I have very good days and very hard days. Just like you. On the very hard days, I try a number of things to get back in tune. Different things work on different days. Social media never works. Dogs are a pretty reliable win. Poetry has never let me down.
Naomi Shihab Nye wrote this in one of my favorites of her poems: “I want to be famous in the same way a pulley is famous, or a buttonhole, not because it did anything spectacular but because it never forgot what it could do.”
This is me being the very best buttonhole I can be:
I remember this day. It was a terribly sad day for me because it was the last performance of a band I had played with for almost fifteen years.
Here I am happy though because I am useful. I love these three dancers and their joy gives me joy. Dance needs music and music needs dance.
Thank you, Tréa Champagne and the Champagne Academy of Irish Dance for being my buttons.
The international Irish dance community has suffered a tremendous loss in the death of beloved young dance champion Ian Luebbers.
Today is an important day to reflect on the truth that we all belong to each other and what’s most important is how we can love each other best in this world.
Without my buttons, I’m just a hole.
I recently had the honor of being interviewed by writer Dannye Chase for her delightful new project The Bright Side Blog.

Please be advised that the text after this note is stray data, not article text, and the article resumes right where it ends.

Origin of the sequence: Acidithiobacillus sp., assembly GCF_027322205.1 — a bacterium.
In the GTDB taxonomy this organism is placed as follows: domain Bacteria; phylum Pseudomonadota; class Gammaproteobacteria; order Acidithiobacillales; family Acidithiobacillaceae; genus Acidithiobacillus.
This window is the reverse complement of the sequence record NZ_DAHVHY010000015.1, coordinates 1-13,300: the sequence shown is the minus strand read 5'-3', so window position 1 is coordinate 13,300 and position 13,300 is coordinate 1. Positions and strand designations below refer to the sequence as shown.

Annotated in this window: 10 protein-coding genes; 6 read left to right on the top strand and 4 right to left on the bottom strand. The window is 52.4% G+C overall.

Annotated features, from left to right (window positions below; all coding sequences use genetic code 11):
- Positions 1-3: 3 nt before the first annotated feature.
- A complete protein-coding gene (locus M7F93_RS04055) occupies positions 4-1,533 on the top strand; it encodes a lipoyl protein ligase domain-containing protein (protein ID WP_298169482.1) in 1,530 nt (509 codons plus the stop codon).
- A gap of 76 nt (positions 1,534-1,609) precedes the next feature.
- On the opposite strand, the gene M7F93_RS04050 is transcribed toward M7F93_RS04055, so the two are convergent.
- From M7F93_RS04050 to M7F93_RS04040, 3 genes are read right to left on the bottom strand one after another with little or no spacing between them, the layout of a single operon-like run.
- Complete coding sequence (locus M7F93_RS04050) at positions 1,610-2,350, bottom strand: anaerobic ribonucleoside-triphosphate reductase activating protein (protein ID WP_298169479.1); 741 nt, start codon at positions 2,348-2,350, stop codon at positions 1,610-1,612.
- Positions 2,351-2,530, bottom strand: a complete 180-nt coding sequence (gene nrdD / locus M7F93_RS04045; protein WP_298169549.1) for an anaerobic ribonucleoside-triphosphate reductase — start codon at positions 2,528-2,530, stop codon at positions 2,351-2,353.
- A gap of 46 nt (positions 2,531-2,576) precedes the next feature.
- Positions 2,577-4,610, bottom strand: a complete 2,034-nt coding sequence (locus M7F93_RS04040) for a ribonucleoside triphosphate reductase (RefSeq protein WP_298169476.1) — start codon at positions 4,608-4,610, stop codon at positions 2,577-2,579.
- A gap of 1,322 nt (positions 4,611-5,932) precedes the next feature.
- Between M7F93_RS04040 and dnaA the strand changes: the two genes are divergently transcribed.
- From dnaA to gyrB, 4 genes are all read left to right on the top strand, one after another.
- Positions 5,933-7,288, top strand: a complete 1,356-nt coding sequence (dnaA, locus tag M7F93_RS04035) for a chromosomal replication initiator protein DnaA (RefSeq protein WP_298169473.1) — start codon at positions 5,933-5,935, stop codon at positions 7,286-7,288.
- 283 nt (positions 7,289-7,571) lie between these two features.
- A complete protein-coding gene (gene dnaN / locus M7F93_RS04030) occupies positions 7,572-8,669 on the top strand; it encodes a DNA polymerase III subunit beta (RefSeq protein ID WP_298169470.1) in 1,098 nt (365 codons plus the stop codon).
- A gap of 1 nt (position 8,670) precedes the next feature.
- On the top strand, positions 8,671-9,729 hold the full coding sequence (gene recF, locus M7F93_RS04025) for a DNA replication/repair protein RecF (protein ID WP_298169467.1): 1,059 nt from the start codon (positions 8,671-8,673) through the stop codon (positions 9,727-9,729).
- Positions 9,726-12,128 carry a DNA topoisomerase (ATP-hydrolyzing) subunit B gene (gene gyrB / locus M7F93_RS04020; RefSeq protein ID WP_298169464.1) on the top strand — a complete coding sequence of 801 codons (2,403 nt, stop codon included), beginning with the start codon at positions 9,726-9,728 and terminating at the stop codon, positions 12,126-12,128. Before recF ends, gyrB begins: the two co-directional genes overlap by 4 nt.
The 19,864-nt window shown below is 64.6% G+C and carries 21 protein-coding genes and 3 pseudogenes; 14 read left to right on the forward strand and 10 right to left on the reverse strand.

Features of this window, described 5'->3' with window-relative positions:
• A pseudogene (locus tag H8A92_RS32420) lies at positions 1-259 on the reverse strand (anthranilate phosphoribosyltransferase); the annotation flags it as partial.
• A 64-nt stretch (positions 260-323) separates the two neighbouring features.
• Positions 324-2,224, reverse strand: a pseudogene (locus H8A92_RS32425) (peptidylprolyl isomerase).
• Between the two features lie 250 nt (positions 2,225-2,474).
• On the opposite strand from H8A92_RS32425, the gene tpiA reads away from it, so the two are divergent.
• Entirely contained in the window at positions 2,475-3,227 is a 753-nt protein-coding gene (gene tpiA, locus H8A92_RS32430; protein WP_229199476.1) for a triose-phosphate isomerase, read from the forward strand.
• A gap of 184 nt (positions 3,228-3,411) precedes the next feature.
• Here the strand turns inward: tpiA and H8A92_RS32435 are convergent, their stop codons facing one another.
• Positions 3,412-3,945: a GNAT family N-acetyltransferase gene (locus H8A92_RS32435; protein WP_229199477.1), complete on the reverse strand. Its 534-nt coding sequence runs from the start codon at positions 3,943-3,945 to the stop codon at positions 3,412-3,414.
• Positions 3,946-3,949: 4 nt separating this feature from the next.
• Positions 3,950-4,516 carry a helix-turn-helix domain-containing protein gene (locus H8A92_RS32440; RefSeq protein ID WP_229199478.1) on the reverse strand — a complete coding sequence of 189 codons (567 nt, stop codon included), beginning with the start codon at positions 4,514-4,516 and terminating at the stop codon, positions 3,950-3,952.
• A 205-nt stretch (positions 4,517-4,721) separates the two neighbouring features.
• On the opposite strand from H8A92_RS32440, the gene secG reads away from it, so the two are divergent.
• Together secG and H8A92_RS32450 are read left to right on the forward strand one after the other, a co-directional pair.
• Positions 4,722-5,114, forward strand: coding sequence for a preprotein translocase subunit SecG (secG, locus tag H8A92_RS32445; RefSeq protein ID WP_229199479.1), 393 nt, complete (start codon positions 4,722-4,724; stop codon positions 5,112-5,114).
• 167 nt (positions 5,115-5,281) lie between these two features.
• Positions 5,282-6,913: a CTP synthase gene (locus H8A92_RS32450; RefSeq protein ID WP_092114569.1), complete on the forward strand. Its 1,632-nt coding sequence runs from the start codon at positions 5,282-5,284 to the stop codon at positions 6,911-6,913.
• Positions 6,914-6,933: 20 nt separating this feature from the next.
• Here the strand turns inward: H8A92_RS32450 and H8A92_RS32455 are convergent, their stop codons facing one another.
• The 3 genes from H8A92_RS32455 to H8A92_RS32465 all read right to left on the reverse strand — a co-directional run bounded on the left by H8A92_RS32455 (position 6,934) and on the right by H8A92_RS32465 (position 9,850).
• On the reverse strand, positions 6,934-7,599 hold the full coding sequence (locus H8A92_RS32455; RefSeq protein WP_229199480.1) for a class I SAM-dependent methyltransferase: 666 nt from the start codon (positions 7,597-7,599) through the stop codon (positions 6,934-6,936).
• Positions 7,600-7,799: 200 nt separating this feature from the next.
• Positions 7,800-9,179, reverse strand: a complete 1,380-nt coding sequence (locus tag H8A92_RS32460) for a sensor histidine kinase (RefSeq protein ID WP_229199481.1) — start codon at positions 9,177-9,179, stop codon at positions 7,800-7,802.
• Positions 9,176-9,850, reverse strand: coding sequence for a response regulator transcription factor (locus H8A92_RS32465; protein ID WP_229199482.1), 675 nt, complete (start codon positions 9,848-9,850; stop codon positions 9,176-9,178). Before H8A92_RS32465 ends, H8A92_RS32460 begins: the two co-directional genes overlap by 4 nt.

Dannye is as gifted an interviewer as she is a writer and we had a lot of fun discussing creativity and parenting along with many other things we have in common.
Stop on over to read my interview and check out her other interviews and stories as well. Dannye is a wonderful person to know, especially if you are inspired by looking on the bright side of life.
This is me at my happiest onstage.
Collaboration is where it’s at for me. I write these words as I listen to some tracks from a project in the works with my bandmate Keith Reins and our friend, piper Jon Cooper. The final recording session is scheduled for early next year but I can’t keep to myself how proud and grateful I am to be part of this project and to soon(ish) be able to share it with the world.
To all my friends who are as fascinated by (okay, obsessed with) folk music as I am: go read Keith’s essays about this project. They are insightful, hilarious, and thought provoking.
Special thanks to Ginger Joslin VeDepo for taking these photos at the 2015 St. Louis Tionol.
My students, both the ones I gave birth to and the ones who come to me for a musical education, are used to me using sports analogies to illustrate ideas about technique and practice. We all have a good laugh about this instructional tendency of mine because I am the last person you would find doing any sort of sportsing.
By Mike Rosenthal at VectorBelly
Imagine my utter lack of surprise to discover that the term wheelhouse, which I use a LOT, was popularized by baseball, meaning “the zone that is most advantageous for a batter to hit a home run“.
Now that we’re several years into this homeschooling adventure, the one area in which I feel like I have wasted the most energy is trying to convince other people that our parenting choices are not negative reflections of any other parenting choices.